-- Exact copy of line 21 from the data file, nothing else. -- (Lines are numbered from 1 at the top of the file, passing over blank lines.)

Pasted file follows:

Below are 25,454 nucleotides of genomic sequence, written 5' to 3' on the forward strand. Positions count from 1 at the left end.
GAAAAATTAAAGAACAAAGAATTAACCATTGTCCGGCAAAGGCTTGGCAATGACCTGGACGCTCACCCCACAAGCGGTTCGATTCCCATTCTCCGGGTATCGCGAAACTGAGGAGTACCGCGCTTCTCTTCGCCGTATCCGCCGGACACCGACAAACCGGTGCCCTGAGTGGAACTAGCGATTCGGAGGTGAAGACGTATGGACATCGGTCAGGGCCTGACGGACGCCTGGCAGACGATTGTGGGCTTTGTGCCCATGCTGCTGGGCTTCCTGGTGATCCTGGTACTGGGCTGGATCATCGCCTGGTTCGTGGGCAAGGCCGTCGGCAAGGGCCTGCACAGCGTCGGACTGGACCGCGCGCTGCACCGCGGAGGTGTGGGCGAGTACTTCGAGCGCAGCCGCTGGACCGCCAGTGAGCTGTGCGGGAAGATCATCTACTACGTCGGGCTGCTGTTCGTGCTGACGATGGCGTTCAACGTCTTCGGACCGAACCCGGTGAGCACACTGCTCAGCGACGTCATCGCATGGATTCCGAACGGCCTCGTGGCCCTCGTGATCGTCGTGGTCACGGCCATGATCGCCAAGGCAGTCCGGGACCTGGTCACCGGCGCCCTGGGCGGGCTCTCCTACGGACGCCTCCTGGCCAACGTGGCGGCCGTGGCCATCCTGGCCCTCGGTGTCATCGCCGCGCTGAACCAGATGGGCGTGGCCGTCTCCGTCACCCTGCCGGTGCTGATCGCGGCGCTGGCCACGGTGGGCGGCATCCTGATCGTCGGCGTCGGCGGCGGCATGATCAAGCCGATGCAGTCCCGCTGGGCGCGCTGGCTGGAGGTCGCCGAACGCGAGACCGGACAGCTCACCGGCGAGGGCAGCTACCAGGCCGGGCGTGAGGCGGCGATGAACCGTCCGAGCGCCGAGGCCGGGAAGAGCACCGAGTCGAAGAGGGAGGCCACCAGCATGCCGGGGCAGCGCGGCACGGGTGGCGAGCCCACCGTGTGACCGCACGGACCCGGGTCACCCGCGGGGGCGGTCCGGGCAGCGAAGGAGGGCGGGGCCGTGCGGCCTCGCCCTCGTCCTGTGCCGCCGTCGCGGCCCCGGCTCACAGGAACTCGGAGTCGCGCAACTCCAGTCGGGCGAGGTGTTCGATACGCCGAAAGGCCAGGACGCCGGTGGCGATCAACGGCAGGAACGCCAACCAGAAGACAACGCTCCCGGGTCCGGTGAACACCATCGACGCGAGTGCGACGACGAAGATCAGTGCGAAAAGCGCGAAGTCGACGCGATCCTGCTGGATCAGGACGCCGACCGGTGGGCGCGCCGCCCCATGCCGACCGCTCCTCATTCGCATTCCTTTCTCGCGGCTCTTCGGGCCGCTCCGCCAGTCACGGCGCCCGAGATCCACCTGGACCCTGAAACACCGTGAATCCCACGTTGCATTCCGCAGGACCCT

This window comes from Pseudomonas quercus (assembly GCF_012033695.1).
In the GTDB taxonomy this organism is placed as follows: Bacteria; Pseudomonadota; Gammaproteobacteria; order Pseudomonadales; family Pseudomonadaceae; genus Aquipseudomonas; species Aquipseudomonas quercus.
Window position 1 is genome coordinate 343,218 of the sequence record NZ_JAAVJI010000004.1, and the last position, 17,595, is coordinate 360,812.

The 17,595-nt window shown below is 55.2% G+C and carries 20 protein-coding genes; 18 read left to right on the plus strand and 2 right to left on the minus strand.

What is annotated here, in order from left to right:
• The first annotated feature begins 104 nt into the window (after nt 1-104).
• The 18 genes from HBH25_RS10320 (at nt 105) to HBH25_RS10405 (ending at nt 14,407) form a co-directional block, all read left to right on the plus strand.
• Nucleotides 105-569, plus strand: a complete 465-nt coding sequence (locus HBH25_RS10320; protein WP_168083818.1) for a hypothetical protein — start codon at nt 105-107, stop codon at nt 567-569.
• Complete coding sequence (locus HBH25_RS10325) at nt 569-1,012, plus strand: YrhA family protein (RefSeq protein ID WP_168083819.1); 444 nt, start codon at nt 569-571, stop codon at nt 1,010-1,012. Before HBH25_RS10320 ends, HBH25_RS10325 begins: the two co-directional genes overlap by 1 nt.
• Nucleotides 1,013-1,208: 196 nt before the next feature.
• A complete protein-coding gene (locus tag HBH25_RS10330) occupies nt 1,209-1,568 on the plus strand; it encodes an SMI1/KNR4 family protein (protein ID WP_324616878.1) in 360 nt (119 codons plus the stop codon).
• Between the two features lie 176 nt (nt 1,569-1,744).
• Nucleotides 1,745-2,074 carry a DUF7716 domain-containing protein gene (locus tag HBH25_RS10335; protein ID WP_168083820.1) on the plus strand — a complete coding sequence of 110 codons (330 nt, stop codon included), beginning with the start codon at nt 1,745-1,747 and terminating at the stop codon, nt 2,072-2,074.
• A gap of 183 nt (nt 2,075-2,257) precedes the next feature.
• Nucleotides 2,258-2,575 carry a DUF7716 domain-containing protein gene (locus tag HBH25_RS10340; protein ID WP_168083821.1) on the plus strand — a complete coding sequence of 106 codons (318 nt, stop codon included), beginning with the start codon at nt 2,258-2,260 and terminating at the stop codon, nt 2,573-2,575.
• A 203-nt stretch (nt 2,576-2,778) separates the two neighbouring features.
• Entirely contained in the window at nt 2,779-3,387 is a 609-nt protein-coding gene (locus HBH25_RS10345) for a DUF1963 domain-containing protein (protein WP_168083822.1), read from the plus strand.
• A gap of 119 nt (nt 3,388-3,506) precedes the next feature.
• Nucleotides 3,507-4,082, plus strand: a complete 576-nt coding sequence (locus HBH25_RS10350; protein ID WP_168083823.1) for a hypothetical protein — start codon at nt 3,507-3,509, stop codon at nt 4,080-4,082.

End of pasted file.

• Nucleotides 3,507-4,082, plus strand: a complete 576-nt coding sequence (locus HBH25_RS10350; protein ID WP_168083823.1) for a hypothetical protein — start codon at nt 3,507-3,509, stop codon at nt 4,080-4,082.